Fourth Circuit Sides with George Wingate in 'Driving While Black' Case | Law & Crime
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Court Rules in Favor of Man Who Said He Was Arrested for ‘Driving While Black’: Cops Acted with ‘Arbitrary and Boundless’ Prejudgment

The U.S. Court of Appeals for the Fourth Circuit sided with a Black man and against two Virginia cops Thursday in what the plaintiff argued had been a “driving while Black” arrest.

George Wingate III had been driving on Jefferson Davis Highway in April 2017 when he experienced car trouble. Wingate is a mechanic who kept tools in the trunk of his car; he pulled to the side of the road, popped the hood, and began to work on his car, using the overhead streetlamp for lighting. Two Stafford County deputies saw Wingate’s disabled vehicle, and pulled in behind Wingate, ostensibly to render assistance.

The officers’ helpfulness, however, would be short-lived. Wingate walked over to the officers, greeted them, and explained that he’d been trying to resolve his car trouble while en route to his girlfriend’s house. Deputy Scott Fulford reacted by demanding identification from Wingate, then activating his mic and calling for backup when Wingate questioned why he was being asked to show ID.

Fulford continued to demand ID from Wingate, explaining that Wingate was “required” to comply. Wingate refused, and asked multiple times whether he was being detained. The two engaged in the following exchange:

FULFORD: You’re not detained.

WINGATE: Am I free to go?

FULFORD: No.

WINGATE: Am I being detained? If I’m not being detained, then I’m free to go.

FULFORD: You’re not free to go until you identify yourself to me.

A second officer, Dimas Pinzon, arrived on the scene, and he told Wingate that there had been, “a lot of catalytic converter thefts in [the] area.” That officer also remarked, “It’s kind of weird, it’s 2 o’clock in the morning, and you’re out here on the side of the road in the same area where the businesses have all been hit.” Wingate said—and subsequent investigation confirmed—that he hadn’t committed any theft. Bodycam video of the exchange can be viewed here.

Stafford County Ordinance § 17–7(c) says it is a crime to refuse an officer’s request for identification “if the surrounding circumstances are such as to indicate to a reasonable man that the public safety requires such identification.”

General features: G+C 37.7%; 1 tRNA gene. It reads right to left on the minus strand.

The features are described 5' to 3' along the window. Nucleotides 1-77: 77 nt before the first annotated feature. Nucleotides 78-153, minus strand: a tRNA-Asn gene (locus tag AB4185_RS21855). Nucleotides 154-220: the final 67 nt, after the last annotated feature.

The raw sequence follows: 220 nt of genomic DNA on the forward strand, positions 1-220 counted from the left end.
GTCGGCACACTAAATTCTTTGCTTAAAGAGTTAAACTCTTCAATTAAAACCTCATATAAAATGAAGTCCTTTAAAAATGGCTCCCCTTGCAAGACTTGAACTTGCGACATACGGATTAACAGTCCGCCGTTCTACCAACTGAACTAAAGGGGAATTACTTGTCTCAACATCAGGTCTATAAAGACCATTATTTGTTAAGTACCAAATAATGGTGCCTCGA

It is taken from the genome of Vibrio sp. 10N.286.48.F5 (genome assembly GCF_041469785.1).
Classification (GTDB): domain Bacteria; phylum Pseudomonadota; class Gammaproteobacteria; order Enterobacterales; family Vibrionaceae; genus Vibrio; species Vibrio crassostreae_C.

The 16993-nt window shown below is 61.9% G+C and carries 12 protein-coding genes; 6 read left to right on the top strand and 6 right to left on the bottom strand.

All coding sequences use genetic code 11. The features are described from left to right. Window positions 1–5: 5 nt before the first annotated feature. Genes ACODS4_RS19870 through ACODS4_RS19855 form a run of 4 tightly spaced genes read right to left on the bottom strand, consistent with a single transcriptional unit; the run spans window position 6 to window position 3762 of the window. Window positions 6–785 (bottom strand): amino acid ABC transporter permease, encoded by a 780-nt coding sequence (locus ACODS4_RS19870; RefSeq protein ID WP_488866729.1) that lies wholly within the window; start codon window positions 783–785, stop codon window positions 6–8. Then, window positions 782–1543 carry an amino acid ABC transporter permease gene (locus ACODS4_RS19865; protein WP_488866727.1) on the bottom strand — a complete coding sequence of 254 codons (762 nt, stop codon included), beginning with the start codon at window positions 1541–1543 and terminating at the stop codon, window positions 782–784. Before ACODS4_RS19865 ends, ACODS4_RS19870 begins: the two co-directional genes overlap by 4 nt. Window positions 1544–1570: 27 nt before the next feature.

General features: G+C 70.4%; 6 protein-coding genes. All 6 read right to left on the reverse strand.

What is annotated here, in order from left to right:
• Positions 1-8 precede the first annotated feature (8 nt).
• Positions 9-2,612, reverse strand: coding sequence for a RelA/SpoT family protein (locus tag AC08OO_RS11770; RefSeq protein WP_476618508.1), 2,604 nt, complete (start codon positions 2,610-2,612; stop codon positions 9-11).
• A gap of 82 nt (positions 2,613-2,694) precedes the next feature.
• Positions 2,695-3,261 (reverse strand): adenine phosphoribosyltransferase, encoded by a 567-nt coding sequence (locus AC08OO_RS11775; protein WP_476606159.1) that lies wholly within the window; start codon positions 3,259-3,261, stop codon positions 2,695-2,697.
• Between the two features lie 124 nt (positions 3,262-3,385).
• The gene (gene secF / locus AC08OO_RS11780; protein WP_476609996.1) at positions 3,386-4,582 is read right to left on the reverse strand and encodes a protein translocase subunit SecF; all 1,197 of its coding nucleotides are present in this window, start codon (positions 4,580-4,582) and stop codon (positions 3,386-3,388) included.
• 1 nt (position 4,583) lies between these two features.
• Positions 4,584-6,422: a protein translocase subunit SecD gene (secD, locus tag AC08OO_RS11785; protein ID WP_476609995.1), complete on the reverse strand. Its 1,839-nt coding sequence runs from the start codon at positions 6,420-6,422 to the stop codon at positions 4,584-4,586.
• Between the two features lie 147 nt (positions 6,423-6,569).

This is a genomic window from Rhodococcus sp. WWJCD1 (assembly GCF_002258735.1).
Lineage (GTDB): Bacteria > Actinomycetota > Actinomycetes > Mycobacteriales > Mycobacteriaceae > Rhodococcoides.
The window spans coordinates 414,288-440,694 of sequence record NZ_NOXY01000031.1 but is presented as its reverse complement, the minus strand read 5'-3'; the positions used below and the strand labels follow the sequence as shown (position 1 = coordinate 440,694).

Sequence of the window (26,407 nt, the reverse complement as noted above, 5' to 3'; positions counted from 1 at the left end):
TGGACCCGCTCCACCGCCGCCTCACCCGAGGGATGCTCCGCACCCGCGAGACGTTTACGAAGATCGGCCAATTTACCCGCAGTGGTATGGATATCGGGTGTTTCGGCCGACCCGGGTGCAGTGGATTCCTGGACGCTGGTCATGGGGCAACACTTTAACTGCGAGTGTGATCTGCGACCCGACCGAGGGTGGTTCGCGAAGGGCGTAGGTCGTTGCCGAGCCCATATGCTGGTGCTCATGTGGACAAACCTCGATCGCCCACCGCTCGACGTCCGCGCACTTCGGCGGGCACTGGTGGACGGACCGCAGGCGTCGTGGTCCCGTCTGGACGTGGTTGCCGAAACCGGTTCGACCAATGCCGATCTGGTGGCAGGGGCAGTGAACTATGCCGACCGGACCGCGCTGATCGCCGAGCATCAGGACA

The officers prepared to handcuff Wingate, but Wingate ran across the street. One officer then pointed his Taser at Wingate, threw him to the ground, handcuffed him, and placed him in the back of the patrol car. Wingate was arrested and his car was searched.

Wingate brought a civil rights claim against the officers, and challenged the constitutionality of the Stafford ordinance. The district court sided with the police, granting summary judgment in the case. The Fourth Circuit reversed, and found in Wingate’s favor.

Chief Circuit Judge Roger Gregory (a Bill Clinton appointee) wrote for a unanimous three-judge panel of the Fourth Circuit, which also included Circuit Judge Paul V. Niemeyer (a George H.W. Bush appointee), and  Circuit Judge Julius N. Richardson (a Donald Trump appointee).

The court held that Fulford’s statements constituted “unambiguous restraint on Mr. Wingate’s liberty,” thereby triggering protections under the Fourth Amendment. Accordingly, the officer would have required reasonable suspicion to act as he did—and the facts at hand weren’t nearly enough.

Judge Gregory dismissed the officers’ arguments out of hand, writing, “the notion that the driver of a broken-down vehicle creates suspicion of criminal activity by approaching the officer trying to render him aid, put candidly, defies reason.”

“Although we generally defer to officers’ claimed training and experience, we withhold that deference when failing to do so would erode necessary safeguards against ‘arbitrary and boundless’ police prejudgments,” Gregory continued. “That is the case here.”

The court went on to deny the officers qualified immunity for Wingate’s Fourth Amendment claim against them. The court ruled separately on Wingate’s claims for wrongful arrest under the Virginia statute. Holding that because Wingate’s right was not “clearly established” at the time of his arrest, the officers are entitled to qualified immunity on that claim. The case, now remanded for further proceedings, will now move toward trial or settlement.

Attorneys for the parties could not immediately be reached for comment.

[screengrab via 1450&95.9 Newstalk WOL]

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Elura is a columnist and trial analyst for Law & Crime. Elura is also a former civil prosecutor for NYC's Administration for Children's Services, the CEO of Lawyer Up, and the author of How To Talk To Your Lawyer and the Legalese-to-English series. Follow Elura on Twitter @elurananos